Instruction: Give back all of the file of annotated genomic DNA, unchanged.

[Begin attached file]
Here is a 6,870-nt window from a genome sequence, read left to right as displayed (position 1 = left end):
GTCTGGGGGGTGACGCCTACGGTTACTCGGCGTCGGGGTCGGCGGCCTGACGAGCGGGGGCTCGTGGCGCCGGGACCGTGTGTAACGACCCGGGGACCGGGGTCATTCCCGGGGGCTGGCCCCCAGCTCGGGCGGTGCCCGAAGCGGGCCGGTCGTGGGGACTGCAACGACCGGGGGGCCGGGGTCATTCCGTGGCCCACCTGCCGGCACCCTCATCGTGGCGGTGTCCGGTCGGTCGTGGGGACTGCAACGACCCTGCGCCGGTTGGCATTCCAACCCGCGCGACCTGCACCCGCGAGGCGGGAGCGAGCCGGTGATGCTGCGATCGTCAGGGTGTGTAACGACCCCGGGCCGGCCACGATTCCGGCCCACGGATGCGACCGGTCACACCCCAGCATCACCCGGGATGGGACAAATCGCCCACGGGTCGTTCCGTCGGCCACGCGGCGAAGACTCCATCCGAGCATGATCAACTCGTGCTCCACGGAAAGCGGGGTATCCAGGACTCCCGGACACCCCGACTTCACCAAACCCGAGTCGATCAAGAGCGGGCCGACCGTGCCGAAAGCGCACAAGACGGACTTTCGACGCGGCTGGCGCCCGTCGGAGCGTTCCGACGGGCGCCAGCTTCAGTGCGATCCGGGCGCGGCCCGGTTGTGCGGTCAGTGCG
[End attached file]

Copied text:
Here is a 6,870-nt window from a genome sequence, read left to right as displayed (position 1 = left end):
GTCTGGGGGGTGACGCCTACGGTTACTCGGCGTCGGGGTCGGCGGCCTGACGAGCGGGGGCTCGTGGCGCCGGGACCGTGTGTAACGACCCGGGGACCGGGGTCATTCCCGGGGGCTGGCCCCCAGCTCGGGCGGTGCCCGAAGCGGGCCGGTCGTGGGGACTGCAACGACCGGGGGGCCGGGGTCATTCCGTGGCCCACCTGCCGGCACCCTCATCGTGGCGGTGTCCGGTCGGTCGTGGGGACTGCAACGACCCTGCGCCGGTTGGCATTCCAACCCGCGCGACCTGCACCCGCGAGGCGGGAGCGAGCCGGTGATGCTGCGATCGTCAGGGTGTGTAACGACCCCGGGCCGGCCACGATTCCGGCCCACGGATGCGACCGGTCACACCCCAGCATCACCCGGGATGGGACAAATCGCCCACGGGTCGTTCCGTCGGCCACGCGGCGAAGACTCCATCCGAGCATGATCAACTCGTGCTCCACGGAAAGCGGGGTATCCAGGACTCCCGGACACCCCGACTTCACCAAACCCGAGTCGATCAAGAGCGGGCCGACCGTGCCGAAAGCGCACAAGACGGACTTTCGACGCGGCTGGCGCCCGTCGGAGCGTTCCGACGGGCGCCAGCTTCAGTGCGATCCGGGCGCGGCCCGGTTGTGCGGTCAGTGCG